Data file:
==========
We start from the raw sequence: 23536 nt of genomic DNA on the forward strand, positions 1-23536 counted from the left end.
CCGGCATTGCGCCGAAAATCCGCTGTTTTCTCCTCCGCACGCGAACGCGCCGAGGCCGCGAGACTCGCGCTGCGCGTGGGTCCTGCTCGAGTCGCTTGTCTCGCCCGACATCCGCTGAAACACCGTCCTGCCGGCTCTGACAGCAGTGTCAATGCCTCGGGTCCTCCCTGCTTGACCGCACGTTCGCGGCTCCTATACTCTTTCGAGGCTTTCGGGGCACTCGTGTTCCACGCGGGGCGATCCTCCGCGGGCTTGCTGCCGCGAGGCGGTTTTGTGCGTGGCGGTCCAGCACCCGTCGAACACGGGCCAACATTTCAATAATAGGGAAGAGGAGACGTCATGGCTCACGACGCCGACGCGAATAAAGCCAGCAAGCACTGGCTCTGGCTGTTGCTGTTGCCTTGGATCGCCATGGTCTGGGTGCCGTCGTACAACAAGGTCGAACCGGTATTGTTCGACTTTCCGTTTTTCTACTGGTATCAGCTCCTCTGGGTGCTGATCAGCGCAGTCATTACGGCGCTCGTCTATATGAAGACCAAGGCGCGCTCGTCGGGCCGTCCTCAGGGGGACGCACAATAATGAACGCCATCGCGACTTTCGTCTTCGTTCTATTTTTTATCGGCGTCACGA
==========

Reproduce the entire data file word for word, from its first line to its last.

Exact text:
We start from the raw sequence: 23536 nt of genomic DNA on the forward strand, positions 1-23536 counted from the left end.
CCGGCATTGCGCCGAAAATCCGCTGTTTTCTCCTCCGCACGCGAACGCGCCGAGGCCGCGAGACTCGCGCTGCGCGTGGGTCCTGCTCGAGTCGCTTGTCTCGCCCGACATCCGCTGAAACACCGTCCTGCCGGCTCTGACAGCAGTGTCAATGCCTCGGGTCCTCCCTGCTTGACCGCACGTTCGCGGCTCCTATACTCTTTCGAGGCTTTCGGGGCACTCGTGTTCCACGCGGGGCGATCCTCCGCGGGCTTGCTGCCGCGAGGCGGTTTTGTGCGTGGCGGTCCAGCACCCGTCGAACACGGGCCAACATTTCAATAATAGGGAAGAGGAGACGTCATGGCTCACGACGCCGACGCGAATAAAGCCAGCAAGCACTGGCTCTGGCTGTTGCTGTTGCCTTGGATCGCCATGGTCTGGGTGCCGTCGTACAACAAGGTCGAACCGGTATTGTTCGACTTTCCGTTTTTCTACTGGTATCAGCTCCTCTGGGTGCTGATCAGCGCAGTCATTACGGCGCTCGTCTATATGAAGACCAAGGCGCGCTCGTCGGGCCGTCCTCAGGGGGACGCACAATAATGAACGCCATCGCGACTTTCGTCTTCGTTCTATTTTTTATCGGCGTCACGA